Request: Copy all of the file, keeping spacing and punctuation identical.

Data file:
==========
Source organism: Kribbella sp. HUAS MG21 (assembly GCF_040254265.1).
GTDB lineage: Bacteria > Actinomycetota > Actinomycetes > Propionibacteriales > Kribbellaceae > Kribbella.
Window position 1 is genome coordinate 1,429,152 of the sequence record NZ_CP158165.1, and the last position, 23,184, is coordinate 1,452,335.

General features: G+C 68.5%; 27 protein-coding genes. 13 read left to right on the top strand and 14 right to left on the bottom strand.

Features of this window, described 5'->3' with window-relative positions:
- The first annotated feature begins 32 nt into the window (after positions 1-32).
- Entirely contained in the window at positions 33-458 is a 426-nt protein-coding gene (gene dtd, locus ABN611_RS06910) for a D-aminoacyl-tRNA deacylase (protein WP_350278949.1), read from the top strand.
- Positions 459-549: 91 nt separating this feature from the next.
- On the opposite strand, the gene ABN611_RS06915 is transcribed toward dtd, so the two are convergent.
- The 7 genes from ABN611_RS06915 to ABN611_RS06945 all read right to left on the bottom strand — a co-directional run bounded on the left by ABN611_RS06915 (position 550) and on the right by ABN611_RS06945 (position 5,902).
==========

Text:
Source organism: Kribbella sp. HUAS MG21 (assembly GCF_040254265.1).
GTDB lineage: Bacteria > Actinomycetota > Actinomycetes > Propionibacteriales > Kribbellaceae > Kribbella.
Window position 1 is genome coordinate 1,429,152 of the sequence record NZ_CP158165.1, and the last position, 23,184, is coordinate 1,452,335.

General features: G+C 68.5%; 27 protein-coding genes. 13 read left to right on the top strand and 14 right to left on the bottom strand.

Features of this window, described 5'->3' with window-relative positions:
- The first annotated feature begins 32 nt into the window (after positions 1-32).
- Entirely contained in the window at positions 33-458 is a 426-nt protein-coding gene (gene dtd, locus ABN611_RS06910) for a D-aminoacyl-tRNA deacylase (protein WP_350278949.1), read from the top strand.
- Positions 459-549: 91 nt separating this feature from the next.
- On the opposite strand, the gene ABN611_RS06915 is transcribed toward dtd, so the two are convergent.
- The 7 genes from ABN611_RS06915 to ABN611_RS06945 all read right to left on the bottom strand — a co-directional run bounded on the left by ABN611_RS06915 (position 550) and on the right by ABN611_RS06945 (position 5,902).